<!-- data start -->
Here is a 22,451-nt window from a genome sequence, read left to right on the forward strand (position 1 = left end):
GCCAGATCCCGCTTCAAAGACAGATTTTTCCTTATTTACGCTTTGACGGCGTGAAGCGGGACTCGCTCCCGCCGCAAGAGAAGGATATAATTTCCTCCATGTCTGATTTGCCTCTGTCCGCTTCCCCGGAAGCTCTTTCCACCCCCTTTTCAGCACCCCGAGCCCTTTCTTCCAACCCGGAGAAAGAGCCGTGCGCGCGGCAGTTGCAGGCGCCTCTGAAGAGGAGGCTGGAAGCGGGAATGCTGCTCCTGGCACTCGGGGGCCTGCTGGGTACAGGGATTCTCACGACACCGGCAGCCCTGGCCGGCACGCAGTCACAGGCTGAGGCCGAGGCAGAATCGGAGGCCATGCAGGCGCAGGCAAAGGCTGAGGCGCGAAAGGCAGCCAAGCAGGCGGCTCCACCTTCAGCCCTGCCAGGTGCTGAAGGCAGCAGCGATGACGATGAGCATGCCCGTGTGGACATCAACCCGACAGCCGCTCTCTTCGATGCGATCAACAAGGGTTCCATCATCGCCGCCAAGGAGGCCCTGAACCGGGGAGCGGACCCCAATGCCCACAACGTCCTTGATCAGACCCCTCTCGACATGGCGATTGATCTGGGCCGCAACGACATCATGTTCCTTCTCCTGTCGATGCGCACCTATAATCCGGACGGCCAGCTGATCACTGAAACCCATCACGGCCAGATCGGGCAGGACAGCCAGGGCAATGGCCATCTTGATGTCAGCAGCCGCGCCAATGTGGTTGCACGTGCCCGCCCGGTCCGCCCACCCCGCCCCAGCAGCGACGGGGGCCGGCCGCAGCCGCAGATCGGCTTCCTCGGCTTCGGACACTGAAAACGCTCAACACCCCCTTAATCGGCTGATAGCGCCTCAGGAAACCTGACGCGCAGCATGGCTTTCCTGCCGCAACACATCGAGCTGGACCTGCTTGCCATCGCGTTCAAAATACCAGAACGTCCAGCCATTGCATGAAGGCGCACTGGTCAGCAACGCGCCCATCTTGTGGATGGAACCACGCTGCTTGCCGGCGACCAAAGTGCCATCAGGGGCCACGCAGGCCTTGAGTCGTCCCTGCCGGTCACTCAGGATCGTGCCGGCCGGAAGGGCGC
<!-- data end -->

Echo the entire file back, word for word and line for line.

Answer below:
Here is a 22,451-nt window from a genome sequence, read left to right on the forward strand (position 1 = left end):
GCCAGATCCCGCTTCAAAGACAGATTTTTCCTTATTTACGCTTTGACGGCGTGAAGCGGGACTCGCTCCCGCCGCAAGAGAAGGATATAATTTCCTCCATGTCTGATTTGCCTCTGTCCGCTTCCCCGGAAGCTCTTTCCACCCCCTTTTCAGCACCCCGAGCCCTTTCTTCCAACCCGGAGAAAGAGCCGTGCGCGCGGCAGTTGCAGGCGCCTCTGAAGAGGAGGCTGGAAGCGGGAATGCTGCTCCTGGCACTCGGGGGCCTGCTGGGTACAGGGATTCTCACGACACCGGCAGCCCTGGCCGGCACGCAGTCACAGGCTGAGGCCGAGGCAGAATCGGAGGCCATGCAGGCGCAGGCAAAGGCTGAGGCGCGAAAGGCAGCCAAGCAGGCGGCTCCACCTTCAGCCCTGCCAGGTGCTGAAGGCAGCAGCGATGACGATGAGCATGCCCGTGTGGACATCAACCCGACAGCCGCTCTCTTCGATGCGATCAACAAGGGTTCCATCATCGCCGCCAAGGAGGCCCTGAACCGGGGAGCGGACCCCAATGCCCACAACGTCCTTGATCAGACCCCTCTCGACATGGCGATTGATCTGGGCCGCAACGACATCATGTTCCTTCTCCTGTCGATGCGCACCTATAATCCGGACGGCCAGCTGATCACTGAAACCCATCACGGCCAGATCGGGCAGGACAGCCAGGGCAATGGCCATCTTGATGTCAGCAGCCGCGCCAATGTGGTTGCACGTGCCCGCCCGGTCCGCCCACCCCGCCCCAGCAGCGACGGGGGCCGGCCGCAGCCGCAGATCGGCTTCCTCGGCTTCGGACACTGAAAACGCTCAACACCCCCTTAATCGGCTGATAGCGCCTCAGGAAACCTGACGCGCAGCATGGCTTTCCTGCCGCAACACATCGAGCTGGACCTGCTTGCCATCGCGTTCAAAATACCAGAACGTCCAGCCATTGCATGAAGGCGCACTGGTCAGCAACGCGCCCATCTTGTGGATGGAACCACGCTGCTTGCCGGCGACCAAAGTGCCATCAGGGGCCACGCAGGCCTTGAGTCGTCCCTGCCGGTCACTCAGGATCGTGCCGGCCGGAAGGGCGC